sportsmanship and family activities

Sportsmanship and Family Activities

In our second installment of encouraging families to be active together this summer, we’re going to explore the idea of sportsmanship and how it plays into family activities – including how to approach attitude, heart, and discussions as you share healthy and fun activities. We’ll also discuss how you can share your activities with neighbors, friends, and extended family.


Sportsmanship in family activities


Sportsmanship is not just for team events; it’s often best learned first as an integral part of family activities.


We’ve all been to a sporting event where someone, either in the stands, on the bench, or the field, loses their cool. Their actions often lead to very unsportsmanlike behavior. Observers might yell louder or start heckling, or a player might get a little more physical in their play.


While the outcome of any given game doesn’t always favor your team, it’s important to remember why you’re there (as an observer or participant), and that’s to enjoy the game and the people around you. And let’s face it; as a parent on the sidelines, if your athlete didn’t want to play the sport, you wouldn’t be there in the first place.


Being a good sport requires patience. No less should be expected when we participate in activities with our family. Talking and sharing while we golf, walk, bowl, or fly a kite all require us to slow down and demonstrate patience. It’s helpful to keep in mind that we set out to have fun and bring some joy into our life. Keeping in mind God’s Grace can help us remember to summon that Grace ourselves before we comment to others.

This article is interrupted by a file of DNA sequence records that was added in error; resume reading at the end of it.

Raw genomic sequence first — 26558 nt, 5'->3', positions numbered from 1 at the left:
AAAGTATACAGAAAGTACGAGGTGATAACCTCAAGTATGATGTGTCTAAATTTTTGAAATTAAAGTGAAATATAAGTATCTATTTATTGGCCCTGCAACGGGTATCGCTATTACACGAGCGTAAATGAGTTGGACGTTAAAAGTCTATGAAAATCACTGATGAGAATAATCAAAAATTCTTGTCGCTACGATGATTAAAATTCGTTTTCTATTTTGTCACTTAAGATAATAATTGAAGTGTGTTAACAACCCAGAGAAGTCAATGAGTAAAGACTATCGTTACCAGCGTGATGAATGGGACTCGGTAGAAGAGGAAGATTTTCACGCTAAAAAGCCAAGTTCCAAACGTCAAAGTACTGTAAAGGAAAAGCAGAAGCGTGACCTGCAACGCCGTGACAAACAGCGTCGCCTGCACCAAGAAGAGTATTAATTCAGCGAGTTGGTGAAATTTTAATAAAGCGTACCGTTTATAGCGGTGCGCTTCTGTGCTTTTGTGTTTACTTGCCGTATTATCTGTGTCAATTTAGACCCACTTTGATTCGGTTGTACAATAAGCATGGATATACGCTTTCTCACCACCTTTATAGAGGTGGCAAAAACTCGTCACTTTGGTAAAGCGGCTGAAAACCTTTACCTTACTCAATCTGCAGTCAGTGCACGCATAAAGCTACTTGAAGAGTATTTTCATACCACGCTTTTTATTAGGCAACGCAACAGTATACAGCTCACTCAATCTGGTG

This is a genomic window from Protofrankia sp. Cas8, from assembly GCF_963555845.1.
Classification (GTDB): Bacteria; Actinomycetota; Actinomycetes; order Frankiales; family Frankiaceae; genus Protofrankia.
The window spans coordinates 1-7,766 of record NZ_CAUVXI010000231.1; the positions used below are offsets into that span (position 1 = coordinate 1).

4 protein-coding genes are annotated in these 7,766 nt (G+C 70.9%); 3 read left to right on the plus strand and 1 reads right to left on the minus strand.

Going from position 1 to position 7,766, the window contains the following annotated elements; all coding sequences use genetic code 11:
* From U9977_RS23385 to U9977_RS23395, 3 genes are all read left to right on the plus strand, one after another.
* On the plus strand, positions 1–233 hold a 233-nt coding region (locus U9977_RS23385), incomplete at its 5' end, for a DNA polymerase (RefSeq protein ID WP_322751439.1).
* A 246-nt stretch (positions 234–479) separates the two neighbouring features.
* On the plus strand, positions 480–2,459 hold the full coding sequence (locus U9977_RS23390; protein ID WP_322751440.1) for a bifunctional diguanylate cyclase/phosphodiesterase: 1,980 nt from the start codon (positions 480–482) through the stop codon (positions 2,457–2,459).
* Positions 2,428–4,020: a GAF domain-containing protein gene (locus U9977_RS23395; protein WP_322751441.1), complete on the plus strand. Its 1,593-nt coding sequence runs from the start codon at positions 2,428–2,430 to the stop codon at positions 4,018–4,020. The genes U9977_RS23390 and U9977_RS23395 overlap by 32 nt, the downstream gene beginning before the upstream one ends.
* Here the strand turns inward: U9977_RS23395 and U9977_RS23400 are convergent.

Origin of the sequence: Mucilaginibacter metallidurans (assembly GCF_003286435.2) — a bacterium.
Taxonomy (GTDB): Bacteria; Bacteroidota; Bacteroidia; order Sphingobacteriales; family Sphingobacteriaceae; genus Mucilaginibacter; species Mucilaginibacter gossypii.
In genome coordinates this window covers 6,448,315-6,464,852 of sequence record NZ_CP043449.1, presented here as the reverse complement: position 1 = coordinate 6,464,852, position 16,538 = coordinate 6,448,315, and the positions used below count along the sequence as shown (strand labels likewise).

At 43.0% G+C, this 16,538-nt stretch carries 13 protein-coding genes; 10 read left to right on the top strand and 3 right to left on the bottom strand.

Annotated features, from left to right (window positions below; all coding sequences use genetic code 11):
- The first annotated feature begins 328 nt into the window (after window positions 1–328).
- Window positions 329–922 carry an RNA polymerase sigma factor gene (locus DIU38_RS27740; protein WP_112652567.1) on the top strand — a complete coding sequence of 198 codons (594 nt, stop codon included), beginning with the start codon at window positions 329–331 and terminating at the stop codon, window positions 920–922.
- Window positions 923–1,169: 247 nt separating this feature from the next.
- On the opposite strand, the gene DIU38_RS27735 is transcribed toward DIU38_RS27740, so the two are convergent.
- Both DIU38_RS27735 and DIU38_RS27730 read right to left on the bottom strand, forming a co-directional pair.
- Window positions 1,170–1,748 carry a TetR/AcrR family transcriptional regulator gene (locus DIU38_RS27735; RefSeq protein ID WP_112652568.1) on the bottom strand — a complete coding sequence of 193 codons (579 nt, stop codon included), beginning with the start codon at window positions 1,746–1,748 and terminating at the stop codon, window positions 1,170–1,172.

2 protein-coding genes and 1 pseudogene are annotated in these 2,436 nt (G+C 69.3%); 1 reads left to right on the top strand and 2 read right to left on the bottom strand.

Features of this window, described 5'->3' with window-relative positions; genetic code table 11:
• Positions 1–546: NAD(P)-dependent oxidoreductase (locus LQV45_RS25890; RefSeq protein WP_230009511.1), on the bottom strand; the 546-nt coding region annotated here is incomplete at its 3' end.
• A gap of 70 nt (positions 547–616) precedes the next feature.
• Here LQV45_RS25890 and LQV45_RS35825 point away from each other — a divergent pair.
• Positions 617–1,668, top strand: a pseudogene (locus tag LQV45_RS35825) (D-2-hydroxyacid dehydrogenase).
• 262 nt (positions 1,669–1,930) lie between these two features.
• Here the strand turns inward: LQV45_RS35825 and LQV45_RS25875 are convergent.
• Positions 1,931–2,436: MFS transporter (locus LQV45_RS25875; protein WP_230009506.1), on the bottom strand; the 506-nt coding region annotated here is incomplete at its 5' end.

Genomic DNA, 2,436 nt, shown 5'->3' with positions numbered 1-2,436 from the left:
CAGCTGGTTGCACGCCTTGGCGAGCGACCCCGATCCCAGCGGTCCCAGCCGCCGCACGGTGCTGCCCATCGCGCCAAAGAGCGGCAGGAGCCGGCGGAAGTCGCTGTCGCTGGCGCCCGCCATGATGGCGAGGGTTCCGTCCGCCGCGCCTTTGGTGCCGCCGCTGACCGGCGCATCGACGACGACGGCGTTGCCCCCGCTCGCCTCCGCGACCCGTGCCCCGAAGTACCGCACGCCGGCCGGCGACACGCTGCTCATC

Focus on the good 


As you participate in a sporting or family activity, it can be easy to poke fun at each other’s skills and gameplay. There’s a certain amount of cultural approval for this type of behavior – it will “make us stronger” because we build up a wall of resistance to other’s opinions. This doesn’t need to be the default pattern, however.


Whether you’re playing a game with your family or with a school, church, or club team, you can commend your opponent for a good play and still enjoy the game – no bashing required to have fun! God loves it when we encourage and support each other. You can play hard and compete intensely for your side to win, but that victory doesn’t need to come by belittling others.


How to talk about sportsmanship with your family


“Treat others as you want to be treated” has been passed down for generations. It’s been taught to kids as the “Golden Rule,” which is adapted from Jesus’ words in Matthew 7:12 “So in everything, do to others what you would have them do to you, for this sums up the Law and the Prophets.” It’s a natural way to remember how we should interact with family members and others.


So how do you talk to your kids about treating people how they want to be treated … when parts of our society say everyone can do what feels right to them? 

sportsmanship, family activities

A biblical worldview can support this critical discussion. When you can help your kids understand how our culture has been shaped by biblical teaching can help them navigate their path into the greater world. There’s plenty of sin, ignorance, disregard, or apathy for God’s Word. It is powerful to remind them that the Bible can be our playbook for the game of life.


As our kids get older, they may not want to have deep conversations about being nice. They don’t necessarily want to talk about why God wants us to act in a respectful way toward each other. But these conversations help them build a foundation to rely on when the world starts heckling, yelling, and playing rough. As you talk about sportsmanship with your kids, bring it to their level with relatable examples.